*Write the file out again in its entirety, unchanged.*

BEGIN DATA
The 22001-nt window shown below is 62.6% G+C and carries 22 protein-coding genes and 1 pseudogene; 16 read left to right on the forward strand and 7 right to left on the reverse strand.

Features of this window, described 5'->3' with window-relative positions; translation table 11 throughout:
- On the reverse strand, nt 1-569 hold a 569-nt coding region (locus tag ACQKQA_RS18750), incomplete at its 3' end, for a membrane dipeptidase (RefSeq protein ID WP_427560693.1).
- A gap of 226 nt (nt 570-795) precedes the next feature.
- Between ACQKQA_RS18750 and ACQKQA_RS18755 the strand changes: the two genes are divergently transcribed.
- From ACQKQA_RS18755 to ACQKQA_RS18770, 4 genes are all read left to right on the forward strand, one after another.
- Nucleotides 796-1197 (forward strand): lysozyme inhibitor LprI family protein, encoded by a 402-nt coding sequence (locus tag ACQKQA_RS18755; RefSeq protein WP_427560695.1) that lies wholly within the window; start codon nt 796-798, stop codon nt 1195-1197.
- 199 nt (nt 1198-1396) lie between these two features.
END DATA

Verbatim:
The 22001-nt window shown below is 62.6% G+C and carries 22 protein-coding genes and 1 pseudogene; 16 read left to right on the forward strand and 7 right to left on the reverse strand.

Features of this window, described 5'->3' with window-relative positions; translation table 11 throughout:
- On the reverse strand, nt 1-569 hold a 569-nt coding region (locus tag ACQKQA_RS18750), incomplete at its 3' end, for a membrane dipeptidase (RefSeq protein ID WP_427560693.1).
- A gap of 226 nt (nt 570-795) precedes the next feature.
- Between ACQKQA_RS18750 and ACQKQA_RS18755 the strand changes: the two genes are divergently transcribed.
- From ACQKQA_RS18755 to ACQKQA_RS18770, 4 genes are all read left to right on the forward strand, one after another.
- Nucleotides 796-1197 (forward strand): lysozyme inhibitor LprI family protein, encoded by a 402-nt coding sequence (locus tag ACQKQA_RS18755; RefSeq protein WP_427560695.1) that lies wholly within the window; start codon nt 796-798, stop codon nt 1195-1197.
- 199 nt (nt 1198-1396) lie between these two features.